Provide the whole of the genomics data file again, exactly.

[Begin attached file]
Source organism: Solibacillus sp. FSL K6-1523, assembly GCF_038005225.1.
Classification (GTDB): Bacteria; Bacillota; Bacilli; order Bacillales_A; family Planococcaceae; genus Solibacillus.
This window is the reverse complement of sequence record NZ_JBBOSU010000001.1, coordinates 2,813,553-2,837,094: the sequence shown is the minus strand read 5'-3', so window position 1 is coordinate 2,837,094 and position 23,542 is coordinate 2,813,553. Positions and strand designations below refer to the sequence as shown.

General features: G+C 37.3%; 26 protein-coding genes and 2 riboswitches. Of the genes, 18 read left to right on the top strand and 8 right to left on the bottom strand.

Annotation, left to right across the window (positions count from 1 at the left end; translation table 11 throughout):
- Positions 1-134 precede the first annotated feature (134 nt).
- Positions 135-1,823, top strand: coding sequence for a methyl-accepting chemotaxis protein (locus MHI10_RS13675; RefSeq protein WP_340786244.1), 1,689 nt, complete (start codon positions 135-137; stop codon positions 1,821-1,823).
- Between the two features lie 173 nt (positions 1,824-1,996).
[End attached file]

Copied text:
Source organism: Solibacillus sp. FSL K6-1523, assembly GCF_038005225.1.
Classification (GTDB): Bacteria; Bacillota; Bacilli; order Bacillales_A; family Planococcaceae; genus Solibacillus.
This window is the reverse complement of sequence record NZ_JBBOSU010000001.1, coordinates 2,813,553-2,837,094: the sequence shown is the minus strand read 5'-3', so window position 1 is coordinate 2,837,094 and position 23,542 is coordinate 2,813,553. Positions and strand designations below refer to the sequence as shown.

General features: G+C 37.3%; 26 protein-coding genes and 2 riboswitches. Of the genes, 18 read left to right on the top strand and 8 right to left on the bottom strand.

Annotation, left to right across the window (positions count from 1 at the left end; translation table 11 throughout):
- Positions 1-134 precede the first annotated feature (134 nt).
- Positions 135-1,823, top strand: coding sequence for a methyl-accepting chemotaxis protein (locus MHI10_RS13675; RefSeq protein WP_340786244.1), 1,689 nt, complete (start codon positions 135-137; stop codon positions 1,821-1,823).
- Between the two features lie 173 nt (positions 1,824-1,996).